• White Township, Indiana County - $1,200,000;
  • Coolbaugh Township, Monroe County - $480,000; and
  • Swatara Township, Dauphin County - $2,000,000.

“Two million gallons is a lot of water. Each one of these holds two million gallons, and, I always laugh, I equate that to beer. It's about 15 million pints of beer in each one of these water tanks,” Wawrzyniakowski told CBS 21.

Additionally, the company stated that it is also building five new ground storage tanks in the following municipalities to provide additional water storage capacity:

  • Laurel Run Borough, Luzerne County - $1,000,000;
  • Roaring Brook Township, Lackawanna County - $6,500,000;
  • Kingston Township, Luzerne County - $100,000;
  • Walker Township, Schuylkill County - $432,000; and
  • White Deer Township, Union County - $2,900,000.

Previous Work

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In May 2021, Pennsylvania American Water announced a different $17 million plan to rehabilitate 11 of its water storage tanks and construct an additional seven new structures throughout the year. 

“Properly and proactively maintaining tanks benefits our customers because of the cost efficiencies we can achieve by rehabilitating rather than replacing them,” noted the water utility company.

According to the company, rehabilitation of the tanks involved various inspections, abrasive blast-cleaning and recoating efforts to extend service lives and further protect the water quality.

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Pennsylvania American Water notes that customers’ water service were not affected by the projects.

The storage tanks that were rehabilitated and repainted included:

  • Baldwin Borough, Allegheny County – 350,000-gallon;
  • Camp Hill Borough, Cumberland County – 2-million-gallon;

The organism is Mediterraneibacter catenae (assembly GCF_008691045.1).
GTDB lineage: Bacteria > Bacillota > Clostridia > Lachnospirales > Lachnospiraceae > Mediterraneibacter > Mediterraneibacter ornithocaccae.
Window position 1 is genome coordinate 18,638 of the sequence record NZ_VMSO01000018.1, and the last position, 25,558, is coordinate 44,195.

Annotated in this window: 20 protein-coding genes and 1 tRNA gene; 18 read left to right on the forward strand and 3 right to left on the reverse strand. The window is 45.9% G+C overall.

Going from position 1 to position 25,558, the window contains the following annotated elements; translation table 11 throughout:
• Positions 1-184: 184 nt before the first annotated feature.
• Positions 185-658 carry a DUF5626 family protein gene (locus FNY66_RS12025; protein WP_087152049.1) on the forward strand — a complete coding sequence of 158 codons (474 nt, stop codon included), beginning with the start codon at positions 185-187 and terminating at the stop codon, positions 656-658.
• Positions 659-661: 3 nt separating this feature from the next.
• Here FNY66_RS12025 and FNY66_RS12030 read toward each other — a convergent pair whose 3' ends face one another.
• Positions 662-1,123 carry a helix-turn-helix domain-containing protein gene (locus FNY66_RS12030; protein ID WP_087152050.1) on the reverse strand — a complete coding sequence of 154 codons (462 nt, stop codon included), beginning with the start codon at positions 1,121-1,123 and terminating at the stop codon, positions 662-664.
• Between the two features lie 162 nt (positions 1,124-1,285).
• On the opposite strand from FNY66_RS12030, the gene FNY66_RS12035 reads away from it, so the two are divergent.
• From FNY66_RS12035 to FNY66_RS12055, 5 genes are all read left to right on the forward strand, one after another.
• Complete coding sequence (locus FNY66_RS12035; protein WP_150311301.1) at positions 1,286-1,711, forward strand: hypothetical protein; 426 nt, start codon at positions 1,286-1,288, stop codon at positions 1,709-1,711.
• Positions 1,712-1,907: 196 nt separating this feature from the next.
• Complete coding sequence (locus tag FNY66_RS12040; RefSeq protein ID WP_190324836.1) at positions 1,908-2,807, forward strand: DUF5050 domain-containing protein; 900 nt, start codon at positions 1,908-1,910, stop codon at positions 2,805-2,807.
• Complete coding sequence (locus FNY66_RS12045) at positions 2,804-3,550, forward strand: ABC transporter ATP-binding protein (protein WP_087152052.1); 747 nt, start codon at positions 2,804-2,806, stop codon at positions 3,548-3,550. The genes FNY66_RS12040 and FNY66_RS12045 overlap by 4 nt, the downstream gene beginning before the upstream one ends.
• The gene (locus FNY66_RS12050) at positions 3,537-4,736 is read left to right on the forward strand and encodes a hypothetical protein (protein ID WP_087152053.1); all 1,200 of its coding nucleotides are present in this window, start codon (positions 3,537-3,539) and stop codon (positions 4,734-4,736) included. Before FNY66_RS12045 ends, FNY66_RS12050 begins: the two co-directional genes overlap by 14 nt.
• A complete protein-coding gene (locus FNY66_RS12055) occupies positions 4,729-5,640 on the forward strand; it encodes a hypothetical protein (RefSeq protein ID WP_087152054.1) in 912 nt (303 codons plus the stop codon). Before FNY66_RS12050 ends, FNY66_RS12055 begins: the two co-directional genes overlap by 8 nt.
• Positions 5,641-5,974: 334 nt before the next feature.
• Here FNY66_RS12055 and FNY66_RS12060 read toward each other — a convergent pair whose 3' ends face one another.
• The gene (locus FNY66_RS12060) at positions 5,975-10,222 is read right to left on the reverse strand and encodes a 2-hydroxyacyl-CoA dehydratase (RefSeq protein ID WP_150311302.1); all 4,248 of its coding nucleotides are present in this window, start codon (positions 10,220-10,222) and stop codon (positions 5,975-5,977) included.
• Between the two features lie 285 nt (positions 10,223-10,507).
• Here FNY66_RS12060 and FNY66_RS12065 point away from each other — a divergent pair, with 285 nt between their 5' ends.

• Crystal Lake, Luzerne County – 1-million-gallon;
  • Lower Allen Township, Cumberland County – 3-million-gallon;
  • Menallen Township, Fayette County – 1-million-gallon;
  • Silver Spring Township, Cumberland County – 430,000-gallon;
  • Sinking Spring, Berks County – 250,000-gallon;
  • Union Township, Washington County – 5-million-gallon; and
  • Union Township, Washington County – 350,000-gallon.

To provide additional water storage capacity, the company will also constructed seven new ground storage tanks in the following municipalities:

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  • Abington Township, Montgomery County – 300,000-gallon;
  • Lehman Township, Pike County – 223,000-gallon;
  • Lehman Township, Pike County – 214,000-gallon;
  • Middle Smithfield Township, Monroe County – 500,000-gallon;
  • Middle Smithfield Township, Monroe County – 300,000 -gallon;
  • Parkesburg Borough, Chester County – 1-million-gallon (two); and
  • Parkesburg Borough, Chester County – 750,000-gallon.

The new tanks were slated to help Pennsylvania American Water to deliver reliable water service to meet customer demand and provide fire protection. In the past, Pennsylvania American Water has invested more than $40 million to maintain, rehabilitate and construct water storage tanks.


Tagged categories: Coating Application; Coating Materials; Construction; Maintenance coating work; non-potable water; Ongoing projects; Paint application; potable water; Program/Project Management; Rehabilitation/Repair; Surface preparation; Surface Preparation; Tanks; Water Tanks